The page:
Burger King Worldwide agreed Tuesday to buy the Canadian restaurant chain Tim Hortons for $11.4 billion, creating one of the biggest fast-food operations in the world — with a little help from Warren Buffett.
As part of the transaction, the No. 2 American burger giant will move its home to Canada, where the combined company’s biggest market will be.
Though Burger King’s move raised concerns about yet another company moving abroad to reduce its tax bill, the switch in corporate nationality appears more aimed at appeasing Canadian regulators wary of a foreign company buying a national icon like Tim Hortons.
Some other questions raised by the deal are whether U.S. customers will shun Burger King in significant numbers for long and whether Buffett’s participation in the deal will dent political efforts to crack down on so-called corporate inversions, which switch headquarters countries to avoid U.S. taxes.
Burger King is expected to save a little bit on taxes through the inversion, rather than enjoy a huge reduction.
Burger King pays less than the U.S. corporate tax rate because it operates in many jurisdictions. Its effective rate in 2013 was 27.5 percent, one percentage point higher than the Canadian corporate tax rate of 26.5 percent.
“We don’t expect our tax rate to change materially,” Burger King CEO Daniel Schwartz said on a call with investors Tuesday. “This transaction is not really about tax. It’s about growth.”
The combined company will have 18,000 restaurants in 100 countries and $23 billion in annual revenue. Its best expansion possibilities could be in Canada, where it will be the largest seller of both coffee and doughnuts.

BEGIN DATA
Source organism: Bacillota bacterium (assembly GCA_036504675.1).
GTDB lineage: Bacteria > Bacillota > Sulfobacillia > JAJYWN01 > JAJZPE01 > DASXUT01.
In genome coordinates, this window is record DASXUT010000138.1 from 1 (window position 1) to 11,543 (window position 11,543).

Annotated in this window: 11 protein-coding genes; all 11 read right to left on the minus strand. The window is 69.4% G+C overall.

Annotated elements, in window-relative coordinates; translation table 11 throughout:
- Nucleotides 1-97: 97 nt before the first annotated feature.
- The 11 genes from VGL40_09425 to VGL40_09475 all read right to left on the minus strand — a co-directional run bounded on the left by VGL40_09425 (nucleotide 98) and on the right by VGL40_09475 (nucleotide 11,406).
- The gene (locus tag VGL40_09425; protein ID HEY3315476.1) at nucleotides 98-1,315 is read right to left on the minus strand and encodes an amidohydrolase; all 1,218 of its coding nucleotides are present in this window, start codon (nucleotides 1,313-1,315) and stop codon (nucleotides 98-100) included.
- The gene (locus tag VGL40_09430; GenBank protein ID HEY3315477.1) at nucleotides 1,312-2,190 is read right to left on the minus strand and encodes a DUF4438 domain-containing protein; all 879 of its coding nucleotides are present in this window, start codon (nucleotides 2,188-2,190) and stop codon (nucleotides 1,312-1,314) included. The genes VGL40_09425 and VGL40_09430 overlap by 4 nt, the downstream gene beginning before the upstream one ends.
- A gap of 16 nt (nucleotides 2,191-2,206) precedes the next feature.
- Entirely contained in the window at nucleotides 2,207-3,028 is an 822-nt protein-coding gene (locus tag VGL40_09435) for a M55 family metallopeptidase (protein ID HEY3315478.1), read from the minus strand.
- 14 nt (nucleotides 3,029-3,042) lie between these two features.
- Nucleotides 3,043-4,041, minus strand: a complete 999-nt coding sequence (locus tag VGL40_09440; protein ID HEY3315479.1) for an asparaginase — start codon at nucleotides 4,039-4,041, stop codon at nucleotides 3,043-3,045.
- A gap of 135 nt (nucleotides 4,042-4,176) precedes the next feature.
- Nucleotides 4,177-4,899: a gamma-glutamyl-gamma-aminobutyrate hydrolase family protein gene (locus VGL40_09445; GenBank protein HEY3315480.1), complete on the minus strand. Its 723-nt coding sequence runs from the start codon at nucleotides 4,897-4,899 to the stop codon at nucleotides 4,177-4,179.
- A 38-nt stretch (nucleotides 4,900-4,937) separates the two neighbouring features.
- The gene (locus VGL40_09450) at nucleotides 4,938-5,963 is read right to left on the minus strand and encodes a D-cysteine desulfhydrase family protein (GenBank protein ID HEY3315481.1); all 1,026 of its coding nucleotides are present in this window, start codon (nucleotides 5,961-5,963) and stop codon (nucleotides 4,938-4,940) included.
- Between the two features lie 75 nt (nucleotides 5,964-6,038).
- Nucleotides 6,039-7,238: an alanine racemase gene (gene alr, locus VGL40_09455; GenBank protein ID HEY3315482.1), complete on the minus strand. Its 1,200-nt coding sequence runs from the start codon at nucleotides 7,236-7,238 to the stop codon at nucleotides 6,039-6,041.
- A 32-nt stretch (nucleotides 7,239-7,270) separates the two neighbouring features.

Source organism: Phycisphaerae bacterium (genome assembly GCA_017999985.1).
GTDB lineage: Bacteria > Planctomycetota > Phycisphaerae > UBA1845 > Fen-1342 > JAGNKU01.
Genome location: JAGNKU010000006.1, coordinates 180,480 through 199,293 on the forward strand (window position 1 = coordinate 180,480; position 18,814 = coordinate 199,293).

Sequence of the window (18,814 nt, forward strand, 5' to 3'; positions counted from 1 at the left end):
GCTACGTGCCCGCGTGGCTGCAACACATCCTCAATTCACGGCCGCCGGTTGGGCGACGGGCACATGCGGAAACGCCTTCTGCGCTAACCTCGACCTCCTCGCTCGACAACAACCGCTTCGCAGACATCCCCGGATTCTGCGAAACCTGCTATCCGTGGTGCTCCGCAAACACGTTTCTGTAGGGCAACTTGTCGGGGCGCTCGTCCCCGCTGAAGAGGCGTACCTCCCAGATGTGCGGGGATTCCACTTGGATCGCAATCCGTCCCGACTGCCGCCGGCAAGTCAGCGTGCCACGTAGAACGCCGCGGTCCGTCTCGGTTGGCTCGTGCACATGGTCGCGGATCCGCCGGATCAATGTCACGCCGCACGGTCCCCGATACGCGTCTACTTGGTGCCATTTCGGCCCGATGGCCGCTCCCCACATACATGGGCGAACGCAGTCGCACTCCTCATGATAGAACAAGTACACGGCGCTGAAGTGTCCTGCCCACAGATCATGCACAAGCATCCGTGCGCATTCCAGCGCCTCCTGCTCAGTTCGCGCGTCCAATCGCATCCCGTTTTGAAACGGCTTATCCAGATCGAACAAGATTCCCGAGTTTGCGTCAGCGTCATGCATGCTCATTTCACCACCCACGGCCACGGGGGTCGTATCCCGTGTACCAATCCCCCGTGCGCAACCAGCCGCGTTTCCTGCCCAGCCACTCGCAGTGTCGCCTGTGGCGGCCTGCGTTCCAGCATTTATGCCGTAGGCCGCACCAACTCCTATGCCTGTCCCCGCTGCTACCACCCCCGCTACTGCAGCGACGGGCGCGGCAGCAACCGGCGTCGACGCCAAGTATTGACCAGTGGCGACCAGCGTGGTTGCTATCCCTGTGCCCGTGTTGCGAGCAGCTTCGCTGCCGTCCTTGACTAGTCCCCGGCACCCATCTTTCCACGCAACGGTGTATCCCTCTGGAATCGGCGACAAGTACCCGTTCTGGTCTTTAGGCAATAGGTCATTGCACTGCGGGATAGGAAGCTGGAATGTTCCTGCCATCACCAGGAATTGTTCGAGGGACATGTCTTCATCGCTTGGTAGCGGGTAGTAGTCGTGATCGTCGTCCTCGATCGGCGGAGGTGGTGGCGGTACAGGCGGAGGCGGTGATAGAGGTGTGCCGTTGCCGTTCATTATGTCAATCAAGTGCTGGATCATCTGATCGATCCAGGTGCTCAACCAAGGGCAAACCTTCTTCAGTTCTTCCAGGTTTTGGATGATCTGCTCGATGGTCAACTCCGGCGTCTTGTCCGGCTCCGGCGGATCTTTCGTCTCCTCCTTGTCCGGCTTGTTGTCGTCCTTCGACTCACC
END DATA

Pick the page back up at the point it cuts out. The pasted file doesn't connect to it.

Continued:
The two brands emphasized that they would keep their separate identities and that Burger King would continue to be run from Miami, which might blunt consumer backlash.
Some analysts say even if some Burger King customers are initially angered by the move, the feelings could quickly fade since there wouldn’t be any significant changes in restaurants as a result of the deal. Besides, many Burger King customers who go to the chain for convenience may not care enough about the move to change their eating habits, said Jonathan Maze, editor of Restaurant Finance Monitor, which tracks the industry.
Berkshire Hathaway Inc., where Buffett is chairman, CEO and the largest shareholder, committed $3 billion of preferred equity financing for the deal, according to a statement. Berkshire won’t participate in managing the restaurant business under the deal. It will get a 9 percent annual dividend, which would be taxable income for Berkshire.
As an investor, Berkshire wouldn’t benefit directly from any tax savings at Burger King. He did not respond to a request for comment Tuesday.
His participation in the deal, however, might provide some political cover for Republicans trying to stave off the Obama administration’s efforts to crack down on inversions. Buffett has been an ally of President Barack Obama on some other economic issues, including raising taxes on the rich.
Concerning inversion, Buffett has walked a fine line.
When Pfizer was contemplating a deal that would let it shift its headquarters overseas, for example, Buffett said he would “personally change” the inversion provisions of the tax code if it were up to him.
But he also said he wasn’t attacking Pfizer for thinking about following the law as it currently stood. And at Berkshire, Buffett has a long record of working to reduce corporate taxes for his company and its holdings.
Buffett “tends to do what’s best for his money,” Jeff Matthews, a Berkshire shareholder and author of books about the company said. “And, in this case, what’s best for Berkshire’s money is getting involved in this deal.”
On the political front, White House press secretary Josh Earnest said Obama still wanted Congress to act and the administration continued to look for ways to discourage inversions. He said he wouldn’t comment on specific deals, including Burger King.